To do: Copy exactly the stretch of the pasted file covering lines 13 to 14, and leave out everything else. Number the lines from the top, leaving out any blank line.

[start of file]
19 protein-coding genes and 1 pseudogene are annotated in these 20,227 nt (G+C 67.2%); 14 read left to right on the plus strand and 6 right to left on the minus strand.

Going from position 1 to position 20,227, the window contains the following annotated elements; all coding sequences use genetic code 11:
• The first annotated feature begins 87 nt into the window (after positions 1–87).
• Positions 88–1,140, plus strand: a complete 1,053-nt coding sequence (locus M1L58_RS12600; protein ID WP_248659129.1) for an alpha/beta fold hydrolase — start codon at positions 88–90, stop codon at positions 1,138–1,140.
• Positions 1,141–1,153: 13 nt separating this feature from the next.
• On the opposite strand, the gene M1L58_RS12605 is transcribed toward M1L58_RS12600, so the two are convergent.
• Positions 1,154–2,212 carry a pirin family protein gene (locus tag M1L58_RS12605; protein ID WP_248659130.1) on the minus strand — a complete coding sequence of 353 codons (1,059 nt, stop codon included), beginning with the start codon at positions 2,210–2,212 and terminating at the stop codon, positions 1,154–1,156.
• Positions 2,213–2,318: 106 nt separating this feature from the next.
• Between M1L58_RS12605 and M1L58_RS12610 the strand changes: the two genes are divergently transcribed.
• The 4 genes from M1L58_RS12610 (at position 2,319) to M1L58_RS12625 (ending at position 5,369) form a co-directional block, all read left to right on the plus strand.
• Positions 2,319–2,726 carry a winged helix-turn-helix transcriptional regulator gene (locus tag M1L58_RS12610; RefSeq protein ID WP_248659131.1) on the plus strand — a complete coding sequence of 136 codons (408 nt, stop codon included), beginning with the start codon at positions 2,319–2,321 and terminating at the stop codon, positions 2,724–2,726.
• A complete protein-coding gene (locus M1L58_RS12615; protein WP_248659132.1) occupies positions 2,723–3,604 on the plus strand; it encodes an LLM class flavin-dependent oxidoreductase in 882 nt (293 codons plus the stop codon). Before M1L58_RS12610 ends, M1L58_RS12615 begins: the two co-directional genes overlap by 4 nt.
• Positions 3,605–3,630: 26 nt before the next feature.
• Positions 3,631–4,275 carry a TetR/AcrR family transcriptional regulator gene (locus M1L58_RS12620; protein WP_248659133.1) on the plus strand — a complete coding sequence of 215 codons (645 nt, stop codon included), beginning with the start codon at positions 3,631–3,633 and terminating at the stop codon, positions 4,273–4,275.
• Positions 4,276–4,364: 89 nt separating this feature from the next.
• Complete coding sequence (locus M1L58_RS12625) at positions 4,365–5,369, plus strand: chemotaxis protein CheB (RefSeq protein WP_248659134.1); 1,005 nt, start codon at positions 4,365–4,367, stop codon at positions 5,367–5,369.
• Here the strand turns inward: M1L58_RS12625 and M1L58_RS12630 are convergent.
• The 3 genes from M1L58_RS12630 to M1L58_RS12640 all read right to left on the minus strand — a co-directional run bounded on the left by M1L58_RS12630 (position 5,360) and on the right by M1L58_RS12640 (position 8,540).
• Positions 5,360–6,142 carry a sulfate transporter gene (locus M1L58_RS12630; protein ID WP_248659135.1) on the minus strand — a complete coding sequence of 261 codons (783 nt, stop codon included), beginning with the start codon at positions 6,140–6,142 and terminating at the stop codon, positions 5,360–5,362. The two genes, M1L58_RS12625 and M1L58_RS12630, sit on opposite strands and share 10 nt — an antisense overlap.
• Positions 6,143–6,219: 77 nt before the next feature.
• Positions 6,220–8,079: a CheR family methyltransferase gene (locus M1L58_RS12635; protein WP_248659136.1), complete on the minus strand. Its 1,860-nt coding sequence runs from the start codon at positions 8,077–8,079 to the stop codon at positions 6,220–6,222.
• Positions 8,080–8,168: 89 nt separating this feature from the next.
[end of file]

• Positions 3,605–3,630: 26 nt before the next feature.
• Positions 3,631–4,275 carry a TetR/AcrR family transcriptional regulator gene (locus M1L58_RS12620; protein WP_248659133.1) on the plus strand — a complete coding sequence of 215 codons (645 nt, stop codon included), beginning with the start codon at positions 3,631–3,633 and terminating at the stop codon, positions 4,273–4,275.